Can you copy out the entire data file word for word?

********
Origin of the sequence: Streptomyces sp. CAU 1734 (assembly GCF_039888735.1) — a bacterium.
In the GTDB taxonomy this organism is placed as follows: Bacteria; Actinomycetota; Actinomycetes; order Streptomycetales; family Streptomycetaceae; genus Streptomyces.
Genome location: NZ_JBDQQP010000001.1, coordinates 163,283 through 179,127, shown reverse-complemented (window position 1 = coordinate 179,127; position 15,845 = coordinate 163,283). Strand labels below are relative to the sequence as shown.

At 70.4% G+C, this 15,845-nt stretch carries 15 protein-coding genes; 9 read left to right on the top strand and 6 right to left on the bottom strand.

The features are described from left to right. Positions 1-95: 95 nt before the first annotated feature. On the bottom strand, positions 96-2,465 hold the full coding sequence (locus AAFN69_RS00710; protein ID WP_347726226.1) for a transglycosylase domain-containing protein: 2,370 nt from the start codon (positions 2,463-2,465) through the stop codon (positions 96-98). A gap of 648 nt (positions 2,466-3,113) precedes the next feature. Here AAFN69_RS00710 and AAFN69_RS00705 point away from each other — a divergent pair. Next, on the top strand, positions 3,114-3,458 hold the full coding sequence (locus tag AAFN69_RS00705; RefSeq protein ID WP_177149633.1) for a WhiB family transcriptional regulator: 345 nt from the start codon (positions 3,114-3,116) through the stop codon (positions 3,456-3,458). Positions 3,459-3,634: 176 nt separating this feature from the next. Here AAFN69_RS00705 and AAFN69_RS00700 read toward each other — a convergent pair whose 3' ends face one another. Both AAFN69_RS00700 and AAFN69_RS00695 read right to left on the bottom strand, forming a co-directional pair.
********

Origin of the sequence: Streptomyces sp. CAU 1734 (assembly GCF_039888735.1) — a bacterium.
In the GTDB taxonomy this organism is placed as follows: Bacteria; Actinomycetota; Actinomycetes; order Streptomycetales; family Streptomycetaceae; genus Streptomyces.
Genome location: NZ_JBDQQP010000001.1, coordinates 163,283 through 179,127, shown reverse-complemented (window position 1 = coordinate 179,127; position 15,845 = coordinate 163,283). Strand labels below are relative to the sequence as shown.

At 70.4% G+C, this 15,845-nt stretch carries 15 protein-coding genes; 9 read left to right on the top strand and 6 right to left on the bottom strand.

The features are described from left to right. Positions 1-95: 95 nt before the first annotated feature. On the bottom strand, positions 96-2,465 hold the full coding sequence (locus AAFN69_RS00710; protein ID WP_347726226.1) for a transglycosylase domain-containing protein: 2,370 nt from the start codon (positions 2,463-2,465) through the stop codon (positions 96-98). A gap of 648 nt (positions 2,466-3,113) precedes the next feature. Here AAFN69_RS00710 and AAFN69_RS00705 point away from each other — a divergent pair. Next, on the top strand, positions 3,114-3,458 hold the full coding sequence (locus tag AAFN69_RS00705; RefSeq protein ID WP_177149633.1) for a WhiB family transcriptional regulator: 345 nt from the start codon (positions 3,114-3,116) through the stop codon (positions 3,456-3,458). Positions 3,459-3,634: 176 nt separating this feature from the next. Here AAFN69_RS00705 and AAFN69_RS00700 read toward each other — a convergent pair whose 3' ends face one another. Both AAFN69_RS00700 and AAFN69_RS00695 read right to left on the bottom strand, forming a co-directional pair.